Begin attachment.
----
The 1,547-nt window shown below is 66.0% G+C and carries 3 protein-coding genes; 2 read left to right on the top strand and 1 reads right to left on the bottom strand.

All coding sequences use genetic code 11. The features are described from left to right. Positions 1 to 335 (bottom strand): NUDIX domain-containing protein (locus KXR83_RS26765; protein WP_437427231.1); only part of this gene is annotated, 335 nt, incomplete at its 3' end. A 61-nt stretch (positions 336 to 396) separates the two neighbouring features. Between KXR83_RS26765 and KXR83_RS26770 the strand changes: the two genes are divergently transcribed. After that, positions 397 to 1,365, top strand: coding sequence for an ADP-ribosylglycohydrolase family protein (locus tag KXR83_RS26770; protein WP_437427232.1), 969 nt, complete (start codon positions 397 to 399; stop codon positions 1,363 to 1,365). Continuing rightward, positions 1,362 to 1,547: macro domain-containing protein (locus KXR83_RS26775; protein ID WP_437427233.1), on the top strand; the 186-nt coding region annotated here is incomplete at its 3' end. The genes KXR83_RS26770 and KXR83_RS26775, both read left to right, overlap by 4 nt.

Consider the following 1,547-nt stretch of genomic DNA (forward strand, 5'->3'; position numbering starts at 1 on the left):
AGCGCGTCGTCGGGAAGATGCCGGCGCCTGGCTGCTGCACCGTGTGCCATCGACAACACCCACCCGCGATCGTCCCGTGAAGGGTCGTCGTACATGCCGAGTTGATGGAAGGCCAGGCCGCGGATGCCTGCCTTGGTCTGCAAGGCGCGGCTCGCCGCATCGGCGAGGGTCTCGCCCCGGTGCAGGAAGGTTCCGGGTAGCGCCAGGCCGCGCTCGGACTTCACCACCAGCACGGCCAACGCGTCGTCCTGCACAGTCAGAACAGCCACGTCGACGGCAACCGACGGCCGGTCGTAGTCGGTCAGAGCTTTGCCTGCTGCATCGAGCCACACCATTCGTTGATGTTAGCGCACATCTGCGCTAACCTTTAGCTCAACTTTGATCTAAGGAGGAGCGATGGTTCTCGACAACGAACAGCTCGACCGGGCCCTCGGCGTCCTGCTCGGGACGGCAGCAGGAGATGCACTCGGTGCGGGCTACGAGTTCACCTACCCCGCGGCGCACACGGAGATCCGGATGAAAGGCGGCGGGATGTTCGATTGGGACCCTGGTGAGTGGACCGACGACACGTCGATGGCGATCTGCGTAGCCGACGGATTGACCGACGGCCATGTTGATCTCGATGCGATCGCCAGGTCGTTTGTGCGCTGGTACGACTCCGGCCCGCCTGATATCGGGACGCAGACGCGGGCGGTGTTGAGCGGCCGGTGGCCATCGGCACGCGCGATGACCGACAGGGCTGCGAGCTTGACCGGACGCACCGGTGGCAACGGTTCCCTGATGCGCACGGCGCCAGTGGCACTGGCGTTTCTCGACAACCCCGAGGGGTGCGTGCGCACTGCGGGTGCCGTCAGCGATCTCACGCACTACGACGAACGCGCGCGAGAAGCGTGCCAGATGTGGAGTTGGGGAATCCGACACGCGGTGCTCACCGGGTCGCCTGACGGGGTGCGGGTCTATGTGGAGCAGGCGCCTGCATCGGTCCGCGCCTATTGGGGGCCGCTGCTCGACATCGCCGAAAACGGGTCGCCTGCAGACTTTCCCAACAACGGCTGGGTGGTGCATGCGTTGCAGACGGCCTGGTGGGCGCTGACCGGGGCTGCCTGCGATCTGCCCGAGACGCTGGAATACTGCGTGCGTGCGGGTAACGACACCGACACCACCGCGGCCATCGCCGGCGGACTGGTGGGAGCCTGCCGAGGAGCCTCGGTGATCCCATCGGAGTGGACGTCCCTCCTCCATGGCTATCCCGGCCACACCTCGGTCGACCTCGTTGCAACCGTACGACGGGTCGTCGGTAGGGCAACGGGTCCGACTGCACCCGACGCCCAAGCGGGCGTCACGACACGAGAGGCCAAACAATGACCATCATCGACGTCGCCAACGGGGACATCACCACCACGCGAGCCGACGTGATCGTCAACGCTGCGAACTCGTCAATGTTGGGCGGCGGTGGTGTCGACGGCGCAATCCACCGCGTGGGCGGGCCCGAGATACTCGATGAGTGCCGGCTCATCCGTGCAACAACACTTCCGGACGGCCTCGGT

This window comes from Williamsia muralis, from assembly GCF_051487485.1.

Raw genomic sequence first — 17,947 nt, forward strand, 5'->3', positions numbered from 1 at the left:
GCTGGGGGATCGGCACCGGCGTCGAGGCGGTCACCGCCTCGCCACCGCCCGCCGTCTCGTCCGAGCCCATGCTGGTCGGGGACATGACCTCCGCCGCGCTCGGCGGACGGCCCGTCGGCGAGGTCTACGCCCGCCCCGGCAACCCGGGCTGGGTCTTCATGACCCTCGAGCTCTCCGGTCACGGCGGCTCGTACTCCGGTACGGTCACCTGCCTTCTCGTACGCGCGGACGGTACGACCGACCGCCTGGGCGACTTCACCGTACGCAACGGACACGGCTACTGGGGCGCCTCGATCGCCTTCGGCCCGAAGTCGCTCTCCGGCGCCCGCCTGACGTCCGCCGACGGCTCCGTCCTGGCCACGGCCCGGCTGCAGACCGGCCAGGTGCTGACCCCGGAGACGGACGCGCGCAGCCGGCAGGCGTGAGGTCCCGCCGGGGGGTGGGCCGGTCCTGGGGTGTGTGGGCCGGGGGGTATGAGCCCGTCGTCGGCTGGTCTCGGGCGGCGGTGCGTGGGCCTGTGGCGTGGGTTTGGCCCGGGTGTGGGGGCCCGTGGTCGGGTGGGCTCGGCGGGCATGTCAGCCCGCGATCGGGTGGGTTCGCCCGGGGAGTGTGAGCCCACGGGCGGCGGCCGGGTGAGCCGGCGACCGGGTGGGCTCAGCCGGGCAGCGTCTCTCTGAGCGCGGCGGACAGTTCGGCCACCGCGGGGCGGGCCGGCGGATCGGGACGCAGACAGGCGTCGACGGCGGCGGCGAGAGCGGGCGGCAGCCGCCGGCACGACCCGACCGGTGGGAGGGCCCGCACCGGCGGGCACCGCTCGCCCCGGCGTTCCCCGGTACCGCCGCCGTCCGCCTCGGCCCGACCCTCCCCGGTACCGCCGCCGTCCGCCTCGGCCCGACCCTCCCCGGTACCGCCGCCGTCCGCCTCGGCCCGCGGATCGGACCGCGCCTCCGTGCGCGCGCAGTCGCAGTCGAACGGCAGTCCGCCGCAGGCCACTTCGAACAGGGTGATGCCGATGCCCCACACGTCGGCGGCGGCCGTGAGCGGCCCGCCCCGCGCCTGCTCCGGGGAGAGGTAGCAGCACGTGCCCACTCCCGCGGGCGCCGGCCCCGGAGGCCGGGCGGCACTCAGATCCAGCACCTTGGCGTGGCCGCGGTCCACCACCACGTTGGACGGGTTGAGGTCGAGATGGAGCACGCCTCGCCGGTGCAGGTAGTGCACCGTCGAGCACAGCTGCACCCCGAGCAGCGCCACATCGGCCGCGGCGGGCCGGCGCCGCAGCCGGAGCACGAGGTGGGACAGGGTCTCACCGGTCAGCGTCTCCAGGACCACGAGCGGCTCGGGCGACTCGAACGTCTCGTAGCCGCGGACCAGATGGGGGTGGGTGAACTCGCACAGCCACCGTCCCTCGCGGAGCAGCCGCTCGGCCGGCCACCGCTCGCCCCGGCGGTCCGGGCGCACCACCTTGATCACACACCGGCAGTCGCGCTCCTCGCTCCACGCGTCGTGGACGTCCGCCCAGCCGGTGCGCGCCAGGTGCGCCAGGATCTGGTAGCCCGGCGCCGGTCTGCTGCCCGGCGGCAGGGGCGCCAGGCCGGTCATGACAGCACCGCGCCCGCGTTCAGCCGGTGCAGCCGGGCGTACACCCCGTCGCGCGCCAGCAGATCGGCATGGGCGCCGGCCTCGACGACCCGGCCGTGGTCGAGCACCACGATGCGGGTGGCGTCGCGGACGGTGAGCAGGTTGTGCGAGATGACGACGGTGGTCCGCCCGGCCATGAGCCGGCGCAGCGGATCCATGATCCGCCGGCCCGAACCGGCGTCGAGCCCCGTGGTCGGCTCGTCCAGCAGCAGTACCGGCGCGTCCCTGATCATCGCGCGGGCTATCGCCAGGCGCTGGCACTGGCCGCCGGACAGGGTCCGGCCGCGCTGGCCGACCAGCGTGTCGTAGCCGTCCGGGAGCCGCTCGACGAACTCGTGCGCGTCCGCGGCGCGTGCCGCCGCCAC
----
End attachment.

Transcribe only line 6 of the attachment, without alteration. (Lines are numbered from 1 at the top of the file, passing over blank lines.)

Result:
Raw genomic sequence first — 17,947 nt, forward strand, 5'->3', positions numbered from 1 at the left: